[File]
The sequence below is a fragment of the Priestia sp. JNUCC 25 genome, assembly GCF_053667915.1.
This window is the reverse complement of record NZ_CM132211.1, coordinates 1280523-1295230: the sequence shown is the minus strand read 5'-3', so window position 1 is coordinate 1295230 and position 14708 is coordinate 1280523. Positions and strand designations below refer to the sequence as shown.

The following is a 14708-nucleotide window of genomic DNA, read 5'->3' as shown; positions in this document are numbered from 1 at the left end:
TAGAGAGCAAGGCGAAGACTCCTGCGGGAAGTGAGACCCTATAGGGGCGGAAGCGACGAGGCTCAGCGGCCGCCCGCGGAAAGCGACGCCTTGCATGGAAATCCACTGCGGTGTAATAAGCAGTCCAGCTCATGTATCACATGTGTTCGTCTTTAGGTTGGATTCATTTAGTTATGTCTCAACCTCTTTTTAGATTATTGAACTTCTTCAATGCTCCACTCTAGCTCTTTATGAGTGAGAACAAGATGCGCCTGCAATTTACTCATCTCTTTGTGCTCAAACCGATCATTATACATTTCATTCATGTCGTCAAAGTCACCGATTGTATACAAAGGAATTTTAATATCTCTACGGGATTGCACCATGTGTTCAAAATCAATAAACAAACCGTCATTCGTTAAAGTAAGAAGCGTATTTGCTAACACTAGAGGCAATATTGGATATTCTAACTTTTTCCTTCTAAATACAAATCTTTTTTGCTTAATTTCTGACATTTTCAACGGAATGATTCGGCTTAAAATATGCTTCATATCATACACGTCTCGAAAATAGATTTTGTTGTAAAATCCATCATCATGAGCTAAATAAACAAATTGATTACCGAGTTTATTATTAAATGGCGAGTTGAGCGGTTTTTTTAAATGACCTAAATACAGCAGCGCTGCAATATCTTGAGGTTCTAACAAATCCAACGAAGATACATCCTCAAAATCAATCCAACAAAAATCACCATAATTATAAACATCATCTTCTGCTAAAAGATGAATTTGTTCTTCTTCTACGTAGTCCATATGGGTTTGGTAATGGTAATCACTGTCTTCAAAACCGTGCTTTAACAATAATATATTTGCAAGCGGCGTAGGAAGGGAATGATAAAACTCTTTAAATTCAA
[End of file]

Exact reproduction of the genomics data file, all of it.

The sequence below is a fragment of the Priestia sp. JNUCC 25 genome, assembly GCF_053667915.1.
This window is the reverse complement of record NZ_CM132211.1, coordinates 1280523-1295230: the sequence shown is the minus strand read 5'-3', so window position 1 is coordinate 1295230 and position 14708 is coordinate 1280523. Positions and strand designations below refer to the sequence as shown.

The following is a 14708-nucleotide window of genomic DNA, read 5'->3' as shown; positions in this document are numbered from 1 at the left end:
TAGAGAGCAAGGCGAAGACTCCTGCGGGAAGTGAGACCCTATAGGGGCGGAAGCGACGAGGCTCAGCGGCCGCCCGCGGAAAGCGACGCCTTGCATGGAAATCCACTGCGGTGTAATAAGCAGTCCAGCTCATGTATCACATGTGTTCGTCTTTAGGTTGGATTCATTTAGTTATGTCTCAACCTCTTTTTAGATTATTGAACTTCTTCAATGCTCCACTCTAGCTCTTTATGAGTGAGAACAAGATGCGCCTGCAATTTACTCATCTCTTTGTGCTCAAACCGATCATTATACATTTCATTCATGTCGTCAAAGTCACCGATTGTATACAAAGGAATTTTAATATCTCTACGGGATTGCACCATGTGTTCAAAATCAATAAACAAACCGTCATTCGTTAAAGTAAGAAGCGTATTTGCTAACACTAGAGGCAATATTGGATATTCTAACTTTTTCCTTCTAAATACAAATCTTTTTTGCTTAATTTCTGACATTTTCAACGGAATGATTCGGCTTAAAATATGCTTCATATCATACACGTCTCGAAAATAGATTTTGTTGTAAAATCCATCATCATGAGCTAAATAAACAAATTGATTACCGAGTTTATTATTAAATGGCGAGTTGAGCGGTTTTTTTAAATGACCTAAATACAGCAGCGCTGCAATATCTTGAGGTTCTAACAAATCCAACGAAGATACATCCTCAAAATCAATCCAACAAAAATCACCATAATTATAAACATCATCTTCTGCTAAAAGATGAATTTGTTCTTCTTCTACGTAGTCCATATGGGTTTGGTAATGGTAATCACTGTCTTCAAAACCGTGCTTTAACAATAATATATTTGCAAGCGGCGTAGGAAGGGAATGATAAAACTCTTTAAATTCAA